Five ways to make better use of your data
Data: are you doing it right? It would be nice if it was all about quantity and your only goal was signing up as many subscribers as possible. In reality, the way you maintain and use subscriber data makes all the difference. Read on to find out why.
Lots of marketers aren’t getting the most from their data – and it’s often not that good in the first place. A recent study from DemandGen Report found that 62% of organisations rely on marketing and/or prospect data that’s up to 40% incomplete.
New data protection rules mean good data management is even more important. But it’s not just about ticking legal boxes and avoiding huge fines – nobody wins if you’re sending the wrong messages to the wrong people.
Read on for our tips on how to make the best use of your data.
1. No opens? Re-engage ONCE
There’s no point blindly contacting people who never open your emails. It’s a waste of your time – and in the long run it will damage your reputation as a sender.
However, it’s worth trying to re-engage your list before you say goodbye to those ‘no opens’. If people haven’t read your emails for a long time, try a one-off reactivation campaign to get them interested again.
What to do: contact subscribers who haven’t opened your emails for a certain amount of time, say one year. Ask them to confirm whether they still want your emails and, if so, to update their details. Include an offer to tempt them back, with clear calls to action.
Don’t do this in one hit. That could affect your deliverability and reputation, so it’s a good idea to stagger your reactivation campaign.
2. Suppress instead of deleting
Still getting the cold shoulder? Then it’s time to say goodbye. We know it’s painful, but inactive contacts cost you money and, as we’ve mentioned, they drag your deliverability rates down.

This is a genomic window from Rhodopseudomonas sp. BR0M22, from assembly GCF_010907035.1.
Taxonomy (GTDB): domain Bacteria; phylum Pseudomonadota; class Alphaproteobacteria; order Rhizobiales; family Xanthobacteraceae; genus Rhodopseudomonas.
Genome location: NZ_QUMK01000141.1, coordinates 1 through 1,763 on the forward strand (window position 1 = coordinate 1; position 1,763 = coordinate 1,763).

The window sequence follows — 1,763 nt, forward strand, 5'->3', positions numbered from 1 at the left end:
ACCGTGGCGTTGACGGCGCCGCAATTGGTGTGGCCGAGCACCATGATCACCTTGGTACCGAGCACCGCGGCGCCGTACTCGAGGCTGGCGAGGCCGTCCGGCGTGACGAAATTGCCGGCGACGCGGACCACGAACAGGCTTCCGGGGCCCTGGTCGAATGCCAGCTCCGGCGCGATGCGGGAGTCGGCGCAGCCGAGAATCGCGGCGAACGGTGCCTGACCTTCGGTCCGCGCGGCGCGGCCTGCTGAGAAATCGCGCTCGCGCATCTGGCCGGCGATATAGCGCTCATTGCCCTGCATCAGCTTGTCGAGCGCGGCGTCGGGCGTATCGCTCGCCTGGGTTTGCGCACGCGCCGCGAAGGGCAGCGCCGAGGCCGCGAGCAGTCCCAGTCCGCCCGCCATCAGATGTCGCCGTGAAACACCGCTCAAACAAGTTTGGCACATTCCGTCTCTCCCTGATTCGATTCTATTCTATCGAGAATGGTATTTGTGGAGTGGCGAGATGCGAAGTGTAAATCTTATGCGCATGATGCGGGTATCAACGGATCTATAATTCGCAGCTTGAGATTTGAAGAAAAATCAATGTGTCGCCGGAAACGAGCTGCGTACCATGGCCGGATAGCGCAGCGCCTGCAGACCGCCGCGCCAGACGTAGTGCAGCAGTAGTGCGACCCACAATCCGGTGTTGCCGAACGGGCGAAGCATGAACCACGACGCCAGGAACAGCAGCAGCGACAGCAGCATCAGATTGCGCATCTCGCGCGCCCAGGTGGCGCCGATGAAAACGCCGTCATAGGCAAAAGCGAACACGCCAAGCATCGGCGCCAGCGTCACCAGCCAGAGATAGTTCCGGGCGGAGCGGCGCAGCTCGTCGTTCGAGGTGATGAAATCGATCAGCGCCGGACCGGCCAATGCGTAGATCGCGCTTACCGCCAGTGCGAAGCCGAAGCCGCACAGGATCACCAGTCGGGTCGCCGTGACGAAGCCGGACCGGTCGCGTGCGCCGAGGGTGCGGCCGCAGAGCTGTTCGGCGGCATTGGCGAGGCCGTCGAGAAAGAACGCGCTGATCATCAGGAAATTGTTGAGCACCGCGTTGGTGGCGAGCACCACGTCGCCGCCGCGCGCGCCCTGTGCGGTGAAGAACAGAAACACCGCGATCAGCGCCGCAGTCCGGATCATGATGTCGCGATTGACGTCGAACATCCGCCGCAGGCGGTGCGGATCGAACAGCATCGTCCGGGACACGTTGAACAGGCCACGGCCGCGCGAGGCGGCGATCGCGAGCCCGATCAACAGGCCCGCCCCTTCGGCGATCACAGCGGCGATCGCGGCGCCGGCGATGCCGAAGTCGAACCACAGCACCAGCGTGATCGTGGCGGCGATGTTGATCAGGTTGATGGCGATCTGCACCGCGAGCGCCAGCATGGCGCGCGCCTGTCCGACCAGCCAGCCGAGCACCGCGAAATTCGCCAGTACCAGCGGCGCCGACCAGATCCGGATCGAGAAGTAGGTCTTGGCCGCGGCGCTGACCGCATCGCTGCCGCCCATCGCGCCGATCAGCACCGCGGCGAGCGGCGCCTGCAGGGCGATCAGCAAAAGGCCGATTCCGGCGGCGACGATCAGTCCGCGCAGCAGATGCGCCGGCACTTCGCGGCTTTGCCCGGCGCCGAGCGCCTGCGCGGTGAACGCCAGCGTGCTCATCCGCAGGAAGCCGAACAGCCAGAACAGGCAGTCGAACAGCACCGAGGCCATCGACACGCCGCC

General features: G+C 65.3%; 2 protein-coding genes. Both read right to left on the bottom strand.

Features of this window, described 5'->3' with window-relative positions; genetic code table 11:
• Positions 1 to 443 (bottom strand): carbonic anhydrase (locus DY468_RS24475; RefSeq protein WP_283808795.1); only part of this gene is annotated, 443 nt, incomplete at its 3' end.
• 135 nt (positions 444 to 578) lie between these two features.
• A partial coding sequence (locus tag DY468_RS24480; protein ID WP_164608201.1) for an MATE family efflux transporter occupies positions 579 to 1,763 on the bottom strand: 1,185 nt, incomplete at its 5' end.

Add inactive subscribers to a suppression list. Don’t just delete them. That ensures you don’t re-add those contacts by accident or carry on emailing them.
3. Don’t ask, don’t send
Stick to the expectations you set at sign-up – deliver the level of content you’ve got permission for. Don’t send irrelevant emails, however compelling or important they may feel to you, and don’t pass data between companies, branches or departments.
For example, if people sign up for emails from an interior design magazine, don’t add them to the mailing list for your new tropical fish guide. It doesn’t matter if it’s the same company – they haven’t agreed to be emailed about that.
4. Ask customers what they want
How can you find out what does interest your customers? Using a preference centre can help here. This lets customers choose what emails they receive – and they can also help clean up data by checking and updating their personal information.
Make good use of a preference centre and your customers will effectively be able to self-segment.
5. Segmentation: why it makes sense
It’s rare for one message to apply to all your customers. They’re at different points in the lifecycle and have different behaviors and preferences. Perhaps they always open your emails but never click through, or only convert when you send them a discount code.
Segmentation lets you them target accordingly. As we mentioned at the start, why send the wrong messages to the wrong people?
- Run a one-off campaign to re-engage inactive subscribers
- Stick to the expectations you set at the point of sign-up
- Make the most of your data through segmentation